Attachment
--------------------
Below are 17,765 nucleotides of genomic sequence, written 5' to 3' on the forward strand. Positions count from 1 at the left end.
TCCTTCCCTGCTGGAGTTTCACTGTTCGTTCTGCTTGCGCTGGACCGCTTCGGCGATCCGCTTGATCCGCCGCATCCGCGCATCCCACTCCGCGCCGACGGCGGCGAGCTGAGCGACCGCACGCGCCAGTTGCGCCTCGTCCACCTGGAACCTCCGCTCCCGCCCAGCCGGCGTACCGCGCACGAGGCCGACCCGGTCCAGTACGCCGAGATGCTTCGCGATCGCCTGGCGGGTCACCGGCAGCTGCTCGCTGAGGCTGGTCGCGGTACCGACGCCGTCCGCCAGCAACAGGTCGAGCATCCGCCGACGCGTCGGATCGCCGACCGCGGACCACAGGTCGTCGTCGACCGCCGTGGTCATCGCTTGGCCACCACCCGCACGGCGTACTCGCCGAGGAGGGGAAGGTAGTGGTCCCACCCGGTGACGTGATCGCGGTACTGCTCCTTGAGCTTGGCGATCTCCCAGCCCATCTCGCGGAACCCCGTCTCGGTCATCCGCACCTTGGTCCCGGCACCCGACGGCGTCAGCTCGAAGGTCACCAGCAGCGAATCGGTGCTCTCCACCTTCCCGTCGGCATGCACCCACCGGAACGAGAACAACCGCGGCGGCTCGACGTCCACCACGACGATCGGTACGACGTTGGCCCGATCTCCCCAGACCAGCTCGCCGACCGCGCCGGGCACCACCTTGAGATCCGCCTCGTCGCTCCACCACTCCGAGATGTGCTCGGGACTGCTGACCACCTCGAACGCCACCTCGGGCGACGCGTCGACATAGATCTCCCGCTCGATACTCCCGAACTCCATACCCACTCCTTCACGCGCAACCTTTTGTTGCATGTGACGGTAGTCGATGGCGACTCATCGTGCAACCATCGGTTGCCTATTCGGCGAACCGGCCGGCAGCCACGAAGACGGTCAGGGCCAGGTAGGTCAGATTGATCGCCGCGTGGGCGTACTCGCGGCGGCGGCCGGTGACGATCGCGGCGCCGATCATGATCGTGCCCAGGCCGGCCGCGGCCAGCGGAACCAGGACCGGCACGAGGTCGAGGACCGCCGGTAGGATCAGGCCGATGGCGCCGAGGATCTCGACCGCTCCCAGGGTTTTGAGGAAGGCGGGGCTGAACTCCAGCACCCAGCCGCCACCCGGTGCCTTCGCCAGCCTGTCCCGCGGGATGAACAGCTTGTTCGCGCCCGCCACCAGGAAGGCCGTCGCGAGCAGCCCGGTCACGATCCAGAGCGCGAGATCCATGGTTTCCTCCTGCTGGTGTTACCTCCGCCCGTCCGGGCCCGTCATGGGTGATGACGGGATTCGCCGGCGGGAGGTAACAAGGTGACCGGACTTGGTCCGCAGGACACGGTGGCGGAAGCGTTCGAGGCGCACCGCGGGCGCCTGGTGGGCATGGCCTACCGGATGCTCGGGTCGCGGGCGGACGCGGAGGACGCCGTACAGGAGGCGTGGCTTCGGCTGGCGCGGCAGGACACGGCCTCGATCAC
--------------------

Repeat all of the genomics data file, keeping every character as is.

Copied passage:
Below are 17,765 nucleotides of genomic sequence, written 5' to 3' on the forward strand. Positions count from 1 at the left end.
TCCTTCCCTGCTGGAGTTTCACTGTTCGTTCTGCTTGCGCTGGACCGCTTCGGCGATCCGCTTGATCCGCCGCATCCGCGCATCCCACTCCGCGCCGACGGCGGCGAGCTGAGCGACCGCACGCGCCAGTTGCGCCTCGTCCACCTGGAACCTCCGCTCCCGCCCAGCCGGCGTACCGCGCACGAGGCCGACCCGGTCCAGTACGCCGAGATGCTTCGCGATCGCCTGGCGGGTCACCGGCAGCTGCTCGCTGAGGCTGGTCGCGGTACCGACGCCGTCCGCCAGCAACAGGTCGAGCATCCGCCGACGCGTCGGATCGCCGACCGCGGACCACAGGTCGTCGTCGACCGCCGTGGTCATCGCTTGGCCACCACCCGCACGGCGTACTCGCCGAGGAGGGGAAGGTAGTGGTCCCACCCGGTGACGTGATCGCGGTACTGCTCCTTGAGCTTGGCGATCTCCCAGCCCATCTCGCGGAACCCCGTCTCGGTCATCCGCACCTTGGTCCCGGCACCCGACGGCGTCAGCTCGAAGGTCACCAGCAGCGAATCGGTGCTCTCCACCTTCCCGTCGGCATGCACCCACCGGAACGAGAACAACCGCGGCGGCTCGACGTCCACCACGACGATCGGTACGACGTTGGCCCGATCTCCCCAGACCAGCTCGCCGACCGCGCCGGGCACCACCTTGAGATCCGCCTCGTCGCTCCACCACTCCGAGATGTGCTCGGGACTGCTGACCACCTCGAACGCCACCTCGGGCGACGCGTCGACATAGATCTCCCGCTCGATACTCCCGAACTCCATACCCACTCCTTCACGCGCAACCTTTTGTTGCATGTGACGGTAGTCGATGGCGACTCATCGTGCAACCATCGGTTGCCTATTCGGCGAACCGGCCGGCAGCCACGAAGACGGTCAGGGCCAGGTAGGTCAGATTGATCGCCGCGTGGGCGTACTCGCGGCGGCGGCCGGTGACGATCGCGGCGCCGATCATGATCGTGCCCAGGCCGGCCGCGGCCAGCGGAACCAGGACCGGCACGAGGTCGAGGACCGCCGGTAGGATCAGGCCGATGGCGCCGAGGATCTCGACCGCTCCCAGGGTTTTGAGGAAGGCGGGGCTGAACTCCAGCACCCAGCCGCCACCCGGTGCCTTCGCCAGCCTGTCCCGCGGGATGAACAGCTTGTTCGCGCCCGCCACCAGGAAGGCCGTCGCGAGCAGCCCGGTCACGATCCAGAGCGCGAGATCCATGGTTTCCTCCTGCTGGTGTTACCTCCGCCCGTCCGGGCCCGTCATGGGTGATGACGGGATTCGCCGGCGGGAGGTAACAAGGTGACCGGACTTGGTCCGCAGGACACGGTGGCGGAAGCGTTCGAGGCGCACCGCGGGCGCCTGGTGGGCATGGCCTACCGGATGCTCGGGTCGCGGGCGGACGCGGAGGACGCCGTACAGGAGGCGTGGCTTCGGCTGGCGCGGCAGGACACGGCCTCGATCAC